But the situation is entirely different if the monopsony over X is not the consequence of a government grant of exclusive privilege to buy X but, instead, is the result only of “frictions” that cause buyers of X to face upward-sloping supply curves of X. If firms a, b, and c are all buyers of X, and if firms d, e, f, … n are legally permitted to become buyers of X, then the conclusion of my letter to the Wall Street Journal holds: although each of these buyers and potential buyers of X faces an upward-sloping supply curve of X, unless these firms enjoy monopoly power in their output markets, even an ideally set minimum price of X will result in fewer units of X being bought. Some units of X will, in short, be rendered unemployed by minimum-price regulation.
Here’s my reasoning that leads to this conclusion – reasoning that, as I explain it here, will reveal why I felt the need to write this long and wonky blog post:
Acme Corp. is a buyer of X that sells in a competitive output market and whose monopsony power over X is the result merely of “frictions” rather than of a government grant of exclusive privilege to buy X. It might well be that the excess profits that Acme earns from its ‘frictional monopsony power’ over X give Acme no incentive to cut its output prices. Presumably Acme is, for each of its inputs (including X), buying that quantity beyond which any additional purchases would add more to Acme’s costs than it would add to Acme’s revenues.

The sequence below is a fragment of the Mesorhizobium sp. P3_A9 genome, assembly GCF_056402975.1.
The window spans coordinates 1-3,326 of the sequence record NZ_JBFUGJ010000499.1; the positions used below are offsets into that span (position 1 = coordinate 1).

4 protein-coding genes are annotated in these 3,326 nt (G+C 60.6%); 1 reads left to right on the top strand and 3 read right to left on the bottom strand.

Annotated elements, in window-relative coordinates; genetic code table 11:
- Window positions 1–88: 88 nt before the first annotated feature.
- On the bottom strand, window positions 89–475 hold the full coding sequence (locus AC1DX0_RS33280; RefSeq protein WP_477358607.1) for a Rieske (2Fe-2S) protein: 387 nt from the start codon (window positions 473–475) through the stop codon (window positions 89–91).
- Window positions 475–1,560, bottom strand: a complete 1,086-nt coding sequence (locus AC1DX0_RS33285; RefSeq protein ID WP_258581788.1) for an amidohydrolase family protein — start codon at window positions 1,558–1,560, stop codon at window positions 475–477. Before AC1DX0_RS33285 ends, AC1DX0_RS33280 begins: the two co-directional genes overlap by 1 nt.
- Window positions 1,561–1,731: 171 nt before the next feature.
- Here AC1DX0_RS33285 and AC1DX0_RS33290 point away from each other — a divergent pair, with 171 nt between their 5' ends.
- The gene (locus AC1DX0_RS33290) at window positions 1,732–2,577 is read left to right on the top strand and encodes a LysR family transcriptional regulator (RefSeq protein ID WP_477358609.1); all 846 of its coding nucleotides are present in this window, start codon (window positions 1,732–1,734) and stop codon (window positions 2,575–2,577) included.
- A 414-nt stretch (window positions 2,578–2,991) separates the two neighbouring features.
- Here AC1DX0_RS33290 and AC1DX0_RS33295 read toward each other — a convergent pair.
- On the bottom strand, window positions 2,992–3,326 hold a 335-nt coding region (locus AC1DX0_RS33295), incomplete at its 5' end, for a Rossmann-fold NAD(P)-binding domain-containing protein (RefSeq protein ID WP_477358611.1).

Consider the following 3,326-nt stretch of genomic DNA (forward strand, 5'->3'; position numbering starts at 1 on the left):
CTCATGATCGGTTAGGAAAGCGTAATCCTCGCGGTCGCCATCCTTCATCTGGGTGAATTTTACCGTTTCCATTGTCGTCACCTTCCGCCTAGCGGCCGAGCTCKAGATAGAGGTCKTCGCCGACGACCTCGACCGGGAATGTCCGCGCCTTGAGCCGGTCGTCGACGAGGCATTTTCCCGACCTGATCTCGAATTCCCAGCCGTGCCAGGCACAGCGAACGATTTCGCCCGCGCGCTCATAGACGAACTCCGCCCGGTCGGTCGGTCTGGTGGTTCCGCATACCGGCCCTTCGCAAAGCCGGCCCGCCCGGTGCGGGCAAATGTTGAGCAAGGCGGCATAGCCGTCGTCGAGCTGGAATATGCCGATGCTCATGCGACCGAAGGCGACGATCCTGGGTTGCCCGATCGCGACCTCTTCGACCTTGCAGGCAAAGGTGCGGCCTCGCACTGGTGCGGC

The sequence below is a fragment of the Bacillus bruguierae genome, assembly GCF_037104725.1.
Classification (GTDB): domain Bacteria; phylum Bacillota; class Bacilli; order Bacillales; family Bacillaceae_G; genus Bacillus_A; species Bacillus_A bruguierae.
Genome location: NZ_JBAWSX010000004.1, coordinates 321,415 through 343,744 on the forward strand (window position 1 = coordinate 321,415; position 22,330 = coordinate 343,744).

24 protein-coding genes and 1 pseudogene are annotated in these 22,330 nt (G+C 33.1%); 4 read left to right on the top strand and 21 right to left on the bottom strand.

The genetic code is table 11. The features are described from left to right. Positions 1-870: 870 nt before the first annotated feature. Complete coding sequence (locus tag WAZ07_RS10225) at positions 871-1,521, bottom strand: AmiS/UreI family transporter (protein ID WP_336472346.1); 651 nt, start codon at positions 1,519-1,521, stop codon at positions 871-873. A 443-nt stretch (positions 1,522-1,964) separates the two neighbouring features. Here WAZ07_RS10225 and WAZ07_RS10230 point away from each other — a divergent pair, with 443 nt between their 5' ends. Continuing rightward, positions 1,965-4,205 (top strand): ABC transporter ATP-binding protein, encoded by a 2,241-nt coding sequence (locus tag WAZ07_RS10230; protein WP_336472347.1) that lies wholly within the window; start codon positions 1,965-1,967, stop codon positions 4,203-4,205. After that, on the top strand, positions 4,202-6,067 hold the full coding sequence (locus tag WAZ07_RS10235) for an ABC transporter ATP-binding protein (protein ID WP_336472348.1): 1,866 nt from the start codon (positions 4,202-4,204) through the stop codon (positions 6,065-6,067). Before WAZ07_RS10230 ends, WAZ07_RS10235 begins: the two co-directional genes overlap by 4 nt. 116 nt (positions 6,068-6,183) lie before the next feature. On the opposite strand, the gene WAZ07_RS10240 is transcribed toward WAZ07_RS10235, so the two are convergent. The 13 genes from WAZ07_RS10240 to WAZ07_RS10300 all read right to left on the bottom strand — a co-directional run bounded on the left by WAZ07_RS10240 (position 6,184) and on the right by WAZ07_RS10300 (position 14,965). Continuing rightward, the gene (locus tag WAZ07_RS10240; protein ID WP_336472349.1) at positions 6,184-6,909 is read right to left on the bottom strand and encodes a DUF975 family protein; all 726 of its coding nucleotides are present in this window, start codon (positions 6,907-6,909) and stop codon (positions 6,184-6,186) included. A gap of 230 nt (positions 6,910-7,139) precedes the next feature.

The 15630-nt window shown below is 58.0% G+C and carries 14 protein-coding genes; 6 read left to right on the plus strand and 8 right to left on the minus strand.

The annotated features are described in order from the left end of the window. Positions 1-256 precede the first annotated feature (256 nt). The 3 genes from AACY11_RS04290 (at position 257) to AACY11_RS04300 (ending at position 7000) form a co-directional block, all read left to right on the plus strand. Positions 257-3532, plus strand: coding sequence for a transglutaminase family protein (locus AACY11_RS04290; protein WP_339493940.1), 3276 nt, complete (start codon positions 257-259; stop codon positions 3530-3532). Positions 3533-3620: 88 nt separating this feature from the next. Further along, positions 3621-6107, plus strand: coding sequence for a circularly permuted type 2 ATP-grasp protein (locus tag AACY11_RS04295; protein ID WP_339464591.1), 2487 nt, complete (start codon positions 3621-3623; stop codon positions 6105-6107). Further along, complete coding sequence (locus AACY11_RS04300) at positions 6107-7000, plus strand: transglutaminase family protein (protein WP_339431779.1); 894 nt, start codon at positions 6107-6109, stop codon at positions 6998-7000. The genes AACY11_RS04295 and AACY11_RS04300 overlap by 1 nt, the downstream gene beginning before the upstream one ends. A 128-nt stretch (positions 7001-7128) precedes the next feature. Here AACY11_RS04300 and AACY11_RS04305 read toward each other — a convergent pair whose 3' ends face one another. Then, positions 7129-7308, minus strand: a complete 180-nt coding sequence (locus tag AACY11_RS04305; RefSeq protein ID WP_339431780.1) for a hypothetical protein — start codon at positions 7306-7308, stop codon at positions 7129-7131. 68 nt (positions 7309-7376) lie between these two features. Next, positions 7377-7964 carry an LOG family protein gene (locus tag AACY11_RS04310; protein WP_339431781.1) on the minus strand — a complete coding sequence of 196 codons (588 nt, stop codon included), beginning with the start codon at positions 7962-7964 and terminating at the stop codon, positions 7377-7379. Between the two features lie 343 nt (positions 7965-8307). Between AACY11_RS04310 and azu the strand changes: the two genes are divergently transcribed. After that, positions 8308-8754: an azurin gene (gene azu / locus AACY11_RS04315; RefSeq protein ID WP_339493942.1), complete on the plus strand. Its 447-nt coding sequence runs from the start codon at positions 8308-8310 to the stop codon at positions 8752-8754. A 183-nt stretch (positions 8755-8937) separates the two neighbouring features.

But Acme’s excess profits are chum in the competitive waters for other firms who can enter Acme’s output market and who are legally allowed to compete to buy input X. Acme’s excess profits mean that output in the market in which Acme sells is currently too low. New firms enter Acme’s output market. These new rivals also compete with Acme in the market for input X; these new firms also buy and employ input X to produce their new outputs – new outputs sold in competition with that of Acme. So even if by some miracle these additional buyers of X cause neither the market price of X to rise nor Acme to change the amount that it buys of X or the price that it pays for X, the price of Acme’s output falls. Indeed, this competition in the output market will cause the price of Acme’s output to fall until Acme earns no further excess profits through its use of input X.
Therefore, in such a market a minimum-price-of-X mandate will, by pushing Acme’s total costs above its total revenues, cause Acme either to go out of business or to reduce the amount of output it produces. (It’s perhaps easier to imagine a competitive output market – that is, a market with freedom of entry – full of Acmes that each use input X. A minimum-price-of-X mandate will cause some of these firms to exit the industry until total industry output falls to such a level that allows the price of this industry’s output to generate revenues that just cover the remaining firms’ costs.)
* Here’s Furman and Krueger:
[N]early all employment arrangements involve a degree of implicit monopsony power: Frictions, such as finding new child-care arrangements or spending time searching for work, can make it costly for workers to change jobs. Many companies exercise monopsony power even though they are not the only employer in town.
** For simplicity, I here assume that the monopsonist doesn’t price-discriminate in its purchase of input X.